The author, a French Canadian, reflects on his role as the soon-to-be-parent of a mixed-race child.
My experiential context
I recently received some good news! At age 52, I will become a father for the first time. My wife is Afro-Colombian, and I am French Canadian, so our child will likely be a mix of Afro-Latin-American-Québécois. I am aware that because of the darker colour of this child’s skin, their curly hair and other physical characteristics, she will be asked “Where are you from?” The answer “I am from here; I am Québécois” will probably not satisfy people’s curiosity. They will probably reply with a “Yes, but…”.
Just thinking about that line of questioning makes me both angry and upset. This child is Québécois, of French-Canadian background. I am aware that if my wife was "Caucasian", this child’s identity would likely not be questioned in the same way. Because this child will likely have dark skin, those questions will come. It is systemic.
Thinking about this, I feel a deep desire to teach my child to be proud of her difference, mixture, and meztisaje, and of the whole range of cultural backgrounds that they will have. These differences of culture, colour of skin, origin, and language will find a point of encounter within her.
Aimé Césaire wrote about Quebecers’ understanding of négritude. Translated from French to English, it states that “Quebecers’ have understood that négritude is not a matter of skin and of colour”. For my child, one day, she will learn that it was her White-skinned French-Canadian grandfather who was told to “speak White” at his job. She will also learn that her own second surname is the Spanish name of the man who owned her enslaved ancestors. Then she will realize that she inherited négritude from both parents’ backgrounds.
I will retroactively experience anti-Black racism through my child; I will experience the racism in the flesh of my flesh. However, I will always have an advantage over my child in this world: my skin will still be White. That enables me to escape from my own négritude by speaking the colonialist language, betraying my cultural background, and hiding who I am because of my White skin, which my child will never be able to do. That’s one manifestation of “white privilege”.
For Césaire, négritude is something that one must be proud of. My child will be this négritude through her way of speaking French, eating comfort food while biting into a tasty palm fruit full of maple syrup. She will be that mix, sharing two kinds of négritudes and being proud of both without difficulty.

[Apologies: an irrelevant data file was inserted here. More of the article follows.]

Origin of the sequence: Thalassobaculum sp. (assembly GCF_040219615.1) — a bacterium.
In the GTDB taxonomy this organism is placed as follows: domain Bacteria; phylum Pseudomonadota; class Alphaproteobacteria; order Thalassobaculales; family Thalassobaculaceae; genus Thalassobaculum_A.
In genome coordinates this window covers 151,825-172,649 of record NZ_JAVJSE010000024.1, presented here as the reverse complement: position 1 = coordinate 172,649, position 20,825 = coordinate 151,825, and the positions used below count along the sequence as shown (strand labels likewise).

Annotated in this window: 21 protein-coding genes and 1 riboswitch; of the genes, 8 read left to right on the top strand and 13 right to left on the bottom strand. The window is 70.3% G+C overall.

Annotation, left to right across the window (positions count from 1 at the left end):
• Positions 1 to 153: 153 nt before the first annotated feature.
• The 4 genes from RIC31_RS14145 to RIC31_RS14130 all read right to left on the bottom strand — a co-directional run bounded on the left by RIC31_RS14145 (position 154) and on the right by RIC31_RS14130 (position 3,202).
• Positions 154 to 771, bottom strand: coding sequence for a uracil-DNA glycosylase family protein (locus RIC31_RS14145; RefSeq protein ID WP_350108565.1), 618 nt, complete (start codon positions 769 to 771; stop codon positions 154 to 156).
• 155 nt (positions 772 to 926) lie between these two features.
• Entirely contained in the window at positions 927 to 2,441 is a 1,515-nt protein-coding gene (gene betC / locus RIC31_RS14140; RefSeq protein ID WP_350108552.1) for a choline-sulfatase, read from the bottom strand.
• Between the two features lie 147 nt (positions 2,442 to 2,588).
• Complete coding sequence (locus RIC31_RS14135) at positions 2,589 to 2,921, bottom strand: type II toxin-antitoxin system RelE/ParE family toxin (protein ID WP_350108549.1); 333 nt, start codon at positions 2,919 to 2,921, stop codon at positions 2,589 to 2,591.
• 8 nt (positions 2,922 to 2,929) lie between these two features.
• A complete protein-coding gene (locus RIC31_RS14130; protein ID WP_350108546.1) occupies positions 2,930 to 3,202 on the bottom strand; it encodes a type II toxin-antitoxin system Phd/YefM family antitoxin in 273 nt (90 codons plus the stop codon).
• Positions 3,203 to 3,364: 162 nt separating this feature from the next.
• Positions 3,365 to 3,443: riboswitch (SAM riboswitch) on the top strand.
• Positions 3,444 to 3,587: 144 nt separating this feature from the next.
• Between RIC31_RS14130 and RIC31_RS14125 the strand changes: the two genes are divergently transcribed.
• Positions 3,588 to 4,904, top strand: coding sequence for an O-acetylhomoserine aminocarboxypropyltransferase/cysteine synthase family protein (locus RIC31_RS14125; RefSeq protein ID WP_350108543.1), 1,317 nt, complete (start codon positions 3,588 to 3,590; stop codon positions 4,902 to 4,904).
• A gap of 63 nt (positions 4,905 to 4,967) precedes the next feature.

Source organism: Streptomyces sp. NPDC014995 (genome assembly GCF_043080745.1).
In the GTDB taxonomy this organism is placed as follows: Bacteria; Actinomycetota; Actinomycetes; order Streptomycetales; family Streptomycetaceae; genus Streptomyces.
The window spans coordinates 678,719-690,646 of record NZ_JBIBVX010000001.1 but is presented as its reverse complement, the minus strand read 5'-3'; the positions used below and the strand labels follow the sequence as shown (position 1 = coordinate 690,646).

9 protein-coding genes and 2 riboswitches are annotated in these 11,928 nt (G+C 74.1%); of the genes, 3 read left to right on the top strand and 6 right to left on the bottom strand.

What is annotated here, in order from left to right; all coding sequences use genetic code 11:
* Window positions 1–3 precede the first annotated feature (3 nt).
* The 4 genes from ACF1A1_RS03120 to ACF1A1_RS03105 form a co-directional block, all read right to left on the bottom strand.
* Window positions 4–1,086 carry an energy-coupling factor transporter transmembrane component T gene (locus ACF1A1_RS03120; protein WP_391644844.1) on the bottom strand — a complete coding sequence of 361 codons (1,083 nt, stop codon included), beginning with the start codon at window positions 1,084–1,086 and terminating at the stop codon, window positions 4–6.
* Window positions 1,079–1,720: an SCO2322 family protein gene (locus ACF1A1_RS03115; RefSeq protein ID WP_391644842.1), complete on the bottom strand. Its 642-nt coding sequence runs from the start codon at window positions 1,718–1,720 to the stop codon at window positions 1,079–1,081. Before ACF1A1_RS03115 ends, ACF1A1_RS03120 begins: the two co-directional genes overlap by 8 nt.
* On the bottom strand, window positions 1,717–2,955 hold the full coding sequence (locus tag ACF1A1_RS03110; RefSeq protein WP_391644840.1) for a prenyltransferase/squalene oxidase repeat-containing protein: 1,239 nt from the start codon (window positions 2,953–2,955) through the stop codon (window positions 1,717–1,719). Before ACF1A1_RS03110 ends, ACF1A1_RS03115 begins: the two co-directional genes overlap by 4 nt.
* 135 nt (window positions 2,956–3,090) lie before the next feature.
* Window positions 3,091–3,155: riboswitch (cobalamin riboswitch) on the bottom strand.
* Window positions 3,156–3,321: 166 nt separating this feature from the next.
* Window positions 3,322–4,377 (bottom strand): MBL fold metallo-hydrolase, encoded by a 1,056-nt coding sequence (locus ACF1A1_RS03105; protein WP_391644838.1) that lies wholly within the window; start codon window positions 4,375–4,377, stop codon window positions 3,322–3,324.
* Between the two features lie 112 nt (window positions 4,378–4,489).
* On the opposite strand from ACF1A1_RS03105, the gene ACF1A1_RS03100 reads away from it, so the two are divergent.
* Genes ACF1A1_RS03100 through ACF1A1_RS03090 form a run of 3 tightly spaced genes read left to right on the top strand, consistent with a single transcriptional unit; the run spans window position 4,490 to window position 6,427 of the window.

In the genealogy of Jesus in the first gospel, the author insists on the pluri-cultural background of Jesus Christ: God Incarnated in the history. The genealogy mentions four women—Tamar, Rahab, Ruth, and Bathsheba—who were immigrants to the people of Israel, and who are ancestors of Jesus.
Jesus himself lived for a time as refugee while he was baby (Matthew 2) and was recognized as “foreign” (parokeis) by the disciples of Emmaus while walking with them on the day of his resurrection.
Jesus was intentional about being in relationship with people on the margins (people who were prostitutes, Samaritan, Syrophoenician, or outcasts). His actions clashed with the political and religious order. The fact that he was slain on the cross may have something to do with this.
I will teach to my child that Jesus’ resurrection is the victory against the death we live daily in the form of colonialism and racism. From now on, no stigma must come with our négritudes. So, when we celebrate Jesus’ resurrection, we are celebrating the victory of our differences in Christ.
What might you want to teach and learn?
Martin Bellerose (he/him) has a Ph.D. in theology from the Universidad Javeriana (Bogota, Colombia) and was a professor and the director of Institut d'étude et de recherche théologique en interculturalité, migration et mission (IERTIMM). Martin is the new Director of French Formation in the Ministries in French team of The United Church of Canada. He lives in Montreal, and is member of Camino de Emaús community of faith in The United Church of Canada.